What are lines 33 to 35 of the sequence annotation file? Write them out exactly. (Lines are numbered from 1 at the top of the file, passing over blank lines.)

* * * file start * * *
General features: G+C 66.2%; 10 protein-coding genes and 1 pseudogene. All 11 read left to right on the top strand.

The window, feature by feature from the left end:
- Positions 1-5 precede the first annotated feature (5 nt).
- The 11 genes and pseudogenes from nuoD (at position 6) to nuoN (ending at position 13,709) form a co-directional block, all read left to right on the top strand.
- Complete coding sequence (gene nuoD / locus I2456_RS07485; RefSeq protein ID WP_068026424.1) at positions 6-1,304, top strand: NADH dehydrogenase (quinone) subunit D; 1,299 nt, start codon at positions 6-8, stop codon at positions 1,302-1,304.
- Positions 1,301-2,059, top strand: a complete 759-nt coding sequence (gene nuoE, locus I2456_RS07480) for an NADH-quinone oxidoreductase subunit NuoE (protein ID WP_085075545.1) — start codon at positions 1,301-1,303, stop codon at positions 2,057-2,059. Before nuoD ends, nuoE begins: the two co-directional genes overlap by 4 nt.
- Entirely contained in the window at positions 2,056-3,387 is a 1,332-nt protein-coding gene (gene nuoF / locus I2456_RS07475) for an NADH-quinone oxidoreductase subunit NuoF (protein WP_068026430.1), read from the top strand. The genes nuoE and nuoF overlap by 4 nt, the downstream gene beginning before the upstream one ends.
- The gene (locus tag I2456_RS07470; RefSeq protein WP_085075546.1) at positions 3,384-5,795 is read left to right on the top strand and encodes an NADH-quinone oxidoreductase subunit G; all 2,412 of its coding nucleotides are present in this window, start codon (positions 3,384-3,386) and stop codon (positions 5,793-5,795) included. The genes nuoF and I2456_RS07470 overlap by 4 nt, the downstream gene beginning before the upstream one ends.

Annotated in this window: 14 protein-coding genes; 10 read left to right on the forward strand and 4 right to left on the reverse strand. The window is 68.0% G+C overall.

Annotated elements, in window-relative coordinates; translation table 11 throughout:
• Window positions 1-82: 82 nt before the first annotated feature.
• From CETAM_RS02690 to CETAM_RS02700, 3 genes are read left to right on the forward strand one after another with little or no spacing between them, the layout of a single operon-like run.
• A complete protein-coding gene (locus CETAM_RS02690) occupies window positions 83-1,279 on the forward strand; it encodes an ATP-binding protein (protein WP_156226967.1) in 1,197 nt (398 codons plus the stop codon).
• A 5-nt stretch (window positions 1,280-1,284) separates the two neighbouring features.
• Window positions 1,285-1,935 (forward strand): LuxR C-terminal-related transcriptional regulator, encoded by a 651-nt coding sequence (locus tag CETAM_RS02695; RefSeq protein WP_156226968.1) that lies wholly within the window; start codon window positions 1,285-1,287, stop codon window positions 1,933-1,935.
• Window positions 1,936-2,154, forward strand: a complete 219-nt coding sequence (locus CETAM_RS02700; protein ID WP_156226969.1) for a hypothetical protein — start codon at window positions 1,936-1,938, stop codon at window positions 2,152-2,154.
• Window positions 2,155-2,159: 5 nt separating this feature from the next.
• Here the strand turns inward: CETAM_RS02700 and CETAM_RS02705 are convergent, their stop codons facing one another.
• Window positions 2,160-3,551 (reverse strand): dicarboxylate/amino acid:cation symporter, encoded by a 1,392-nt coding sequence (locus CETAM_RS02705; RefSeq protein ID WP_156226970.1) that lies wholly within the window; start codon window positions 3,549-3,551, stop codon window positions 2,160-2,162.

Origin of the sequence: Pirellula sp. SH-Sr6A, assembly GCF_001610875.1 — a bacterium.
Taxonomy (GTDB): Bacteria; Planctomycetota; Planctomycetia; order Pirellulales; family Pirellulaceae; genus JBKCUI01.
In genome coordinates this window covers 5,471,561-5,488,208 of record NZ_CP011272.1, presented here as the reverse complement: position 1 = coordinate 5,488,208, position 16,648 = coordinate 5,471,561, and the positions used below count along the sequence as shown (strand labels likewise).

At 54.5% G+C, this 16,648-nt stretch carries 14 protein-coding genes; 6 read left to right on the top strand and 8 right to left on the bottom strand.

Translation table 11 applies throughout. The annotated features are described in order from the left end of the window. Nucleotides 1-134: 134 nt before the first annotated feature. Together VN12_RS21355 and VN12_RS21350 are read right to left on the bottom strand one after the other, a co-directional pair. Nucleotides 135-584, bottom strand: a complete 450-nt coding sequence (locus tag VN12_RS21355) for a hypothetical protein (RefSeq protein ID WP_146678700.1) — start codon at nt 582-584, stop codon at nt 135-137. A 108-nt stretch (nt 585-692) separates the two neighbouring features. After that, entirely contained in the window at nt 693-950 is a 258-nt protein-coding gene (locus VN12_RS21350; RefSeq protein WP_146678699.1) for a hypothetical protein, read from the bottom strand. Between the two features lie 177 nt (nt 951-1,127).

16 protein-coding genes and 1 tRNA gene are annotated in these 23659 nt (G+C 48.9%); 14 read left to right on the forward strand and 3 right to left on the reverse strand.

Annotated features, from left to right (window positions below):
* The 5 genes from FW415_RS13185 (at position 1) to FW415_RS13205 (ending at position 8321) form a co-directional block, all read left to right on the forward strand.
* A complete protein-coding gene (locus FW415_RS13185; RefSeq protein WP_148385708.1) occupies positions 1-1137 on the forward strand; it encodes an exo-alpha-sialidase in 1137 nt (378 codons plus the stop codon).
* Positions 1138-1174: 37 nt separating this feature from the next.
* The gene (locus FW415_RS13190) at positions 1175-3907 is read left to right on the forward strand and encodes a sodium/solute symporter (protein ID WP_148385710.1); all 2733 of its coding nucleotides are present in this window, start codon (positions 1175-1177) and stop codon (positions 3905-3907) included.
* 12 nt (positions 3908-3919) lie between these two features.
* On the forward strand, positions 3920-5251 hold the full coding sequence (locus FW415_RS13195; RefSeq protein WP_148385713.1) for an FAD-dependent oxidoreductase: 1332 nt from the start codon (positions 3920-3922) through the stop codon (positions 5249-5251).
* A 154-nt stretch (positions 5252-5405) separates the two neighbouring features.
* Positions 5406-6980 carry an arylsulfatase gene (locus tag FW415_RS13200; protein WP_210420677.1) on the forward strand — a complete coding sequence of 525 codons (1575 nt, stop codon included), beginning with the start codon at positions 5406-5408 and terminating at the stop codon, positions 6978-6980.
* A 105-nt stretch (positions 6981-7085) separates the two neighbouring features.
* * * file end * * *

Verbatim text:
* A 154-nt stretch (positions 5252-5405) separates the two neighbouring features.
* Positions 5406-6980 carry an arylsulfatase gene (locus tag FW415_RS13200; protein WP_210420677.1) on the forward strand — a complete coding sequence of 525 codons (1575 nt, stop codon included), beginning with the start codon at positions 5406-5408 and terminating at the stop codon, positions 6978-6980.
* A 105-nt stretch (positions 6981-7085) separates the two neighbouring features.